Note the craving for other things probably means other goods, since we are created by God to pursue the good. It's just that they are lesser goods – including our families, our careers, our pursuit of justice and human rights and every other good thing that is not God. Now, please do not think that I'm suggesting we abandon our spouses and children, or quit our jobs and join religious life. Rather, I'm proposing that the following of Christ must come first, and in following Christ, all of our other relationships and pursuits will be transformed. We will love our families better, serve them more wholeheartedly, and promote their personal and spiritual growth more if we are in communion with Christ. We will approach the sacraments with greater "active, conscious participation" when our relationship with Christ is our first priority. As Pope Benedict XVI said at his inauguration Mass, "If we let Christ into our lives, we lose nothing, nothing, absolutely nothing of what makes life free, beautiful and great. No! Only in this friendship are the doors of life opened wide."

These various responses to Christ and his word point to the importance of our disposition when we approach the sacraments, our prayer, our relationships with other people – every aspect of our life of faith. This is why we at Intentional Disciples are so focused on the need for intentionality in our life of faith. We can't just "go through the motions" and presume that grace will be imparted. Nor are we suggesting that our disposition is simply our own work. St. Thomas Aquinas observed that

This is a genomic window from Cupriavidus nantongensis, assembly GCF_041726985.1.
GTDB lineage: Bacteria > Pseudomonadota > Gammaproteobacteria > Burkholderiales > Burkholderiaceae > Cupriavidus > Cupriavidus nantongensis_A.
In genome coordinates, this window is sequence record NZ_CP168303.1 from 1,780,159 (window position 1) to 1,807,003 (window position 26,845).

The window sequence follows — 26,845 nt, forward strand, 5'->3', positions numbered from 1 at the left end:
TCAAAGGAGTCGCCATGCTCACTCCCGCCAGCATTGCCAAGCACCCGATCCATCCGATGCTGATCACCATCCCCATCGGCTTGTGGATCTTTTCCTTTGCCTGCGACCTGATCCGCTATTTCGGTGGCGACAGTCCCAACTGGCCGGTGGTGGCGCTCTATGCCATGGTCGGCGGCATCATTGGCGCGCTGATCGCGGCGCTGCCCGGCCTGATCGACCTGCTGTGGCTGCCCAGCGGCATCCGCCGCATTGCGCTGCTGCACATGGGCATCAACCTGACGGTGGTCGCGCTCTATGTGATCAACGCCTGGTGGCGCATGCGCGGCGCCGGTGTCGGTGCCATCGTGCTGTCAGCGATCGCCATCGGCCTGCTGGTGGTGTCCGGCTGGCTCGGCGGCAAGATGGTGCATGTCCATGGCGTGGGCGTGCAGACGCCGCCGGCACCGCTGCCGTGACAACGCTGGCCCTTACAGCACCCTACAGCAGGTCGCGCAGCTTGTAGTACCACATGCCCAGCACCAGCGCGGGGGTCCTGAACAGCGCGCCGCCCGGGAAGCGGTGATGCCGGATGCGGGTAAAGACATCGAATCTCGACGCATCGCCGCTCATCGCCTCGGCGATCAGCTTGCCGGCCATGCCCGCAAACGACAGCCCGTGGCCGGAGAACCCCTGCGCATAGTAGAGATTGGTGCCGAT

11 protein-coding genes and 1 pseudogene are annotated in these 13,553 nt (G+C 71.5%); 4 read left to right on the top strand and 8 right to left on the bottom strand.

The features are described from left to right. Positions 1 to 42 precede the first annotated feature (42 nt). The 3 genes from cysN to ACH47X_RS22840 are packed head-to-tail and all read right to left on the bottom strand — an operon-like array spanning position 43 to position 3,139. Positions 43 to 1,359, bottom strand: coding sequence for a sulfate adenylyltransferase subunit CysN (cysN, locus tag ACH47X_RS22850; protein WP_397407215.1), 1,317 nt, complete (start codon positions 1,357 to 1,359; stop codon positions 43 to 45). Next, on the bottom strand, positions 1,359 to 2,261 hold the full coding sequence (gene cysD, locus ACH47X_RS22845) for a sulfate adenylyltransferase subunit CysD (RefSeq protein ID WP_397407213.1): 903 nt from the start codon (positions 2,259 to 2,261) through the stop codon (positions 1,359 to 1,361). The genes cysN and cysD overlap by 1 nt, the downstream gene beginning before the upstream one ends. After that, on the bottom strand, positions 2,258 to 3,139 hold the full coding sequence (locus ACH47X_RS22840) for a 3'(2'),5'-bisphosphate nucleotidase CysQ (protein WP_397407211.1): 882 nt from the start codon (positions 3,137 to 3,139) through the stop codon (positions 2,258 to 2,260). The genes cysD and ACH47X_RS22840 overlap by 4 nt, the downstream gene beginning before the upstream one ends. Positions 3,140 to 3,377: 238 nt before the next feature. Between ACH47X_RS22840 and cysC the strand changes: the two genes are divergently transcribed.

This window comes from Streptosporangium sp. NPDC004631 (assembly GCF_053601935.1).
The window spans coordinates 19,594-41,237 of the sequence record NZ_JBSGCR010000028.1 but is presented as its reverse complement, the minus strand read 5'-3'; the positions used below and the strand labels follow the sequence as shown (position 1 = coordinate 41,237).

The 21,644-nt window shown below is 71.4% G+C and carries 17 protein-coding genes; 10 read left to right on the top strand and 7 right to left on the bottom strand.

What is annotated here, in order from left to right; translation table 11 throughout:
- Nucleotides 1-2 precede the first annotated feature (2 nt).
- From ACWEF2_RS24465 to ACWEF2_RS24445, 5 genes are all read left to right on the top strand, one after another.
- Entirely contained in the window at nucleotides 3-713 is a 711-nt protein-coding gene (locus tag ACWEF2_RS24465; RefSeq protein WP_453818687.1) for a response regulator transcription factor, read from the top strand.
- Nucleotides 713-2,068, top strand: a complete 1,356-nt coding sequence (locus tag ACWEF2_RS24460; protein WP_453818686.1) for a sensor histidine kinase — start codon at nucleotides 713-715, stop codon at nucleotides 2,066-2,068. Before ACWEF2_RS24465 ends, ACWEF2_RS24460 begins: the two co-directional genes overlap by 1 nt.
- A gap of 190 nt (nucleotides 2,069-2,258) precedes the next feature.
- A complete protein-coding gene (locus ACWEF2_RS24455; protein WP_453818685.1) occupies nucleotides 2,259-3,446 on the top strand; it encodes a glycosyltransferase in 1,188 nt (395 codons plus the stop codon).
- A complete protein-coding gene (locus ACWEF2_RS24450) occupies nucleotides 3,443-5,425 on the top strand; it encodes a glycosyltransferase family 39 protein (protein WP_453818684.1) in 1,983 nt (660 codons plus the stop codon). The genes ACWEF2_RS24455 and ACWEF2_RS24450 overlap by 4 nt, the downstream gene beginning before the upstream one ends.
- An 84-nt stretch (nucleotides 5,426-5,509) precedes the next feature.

"even the good movement of the free-will, whereby anyone is prepared for receiving the gift of grace is an act of the free-will moved by God. And thus man is said to prepare himself, according to Prov. 16:1: "It is the part of man to prepare the soul"; yet it is principally from God, Who moves the free-will. Hence it is said that man's will is prepared by God, and that man's steps are guided by God." (ST II, I, 112, art. 2)

Our disposition is critical in the fruitful reception of God's grace in the sacraments, but even that good disposition is a result of our cooperation with the grace of God, whether that be habitual or actual grace. Yet we have to cooperate! As St. Augustine said, "God will not save us without us."

They're calling my flight. Gotta run. I hope this helps you understand our focus on intentionality a bit better - think of it as a bit of fertilizer for your soil!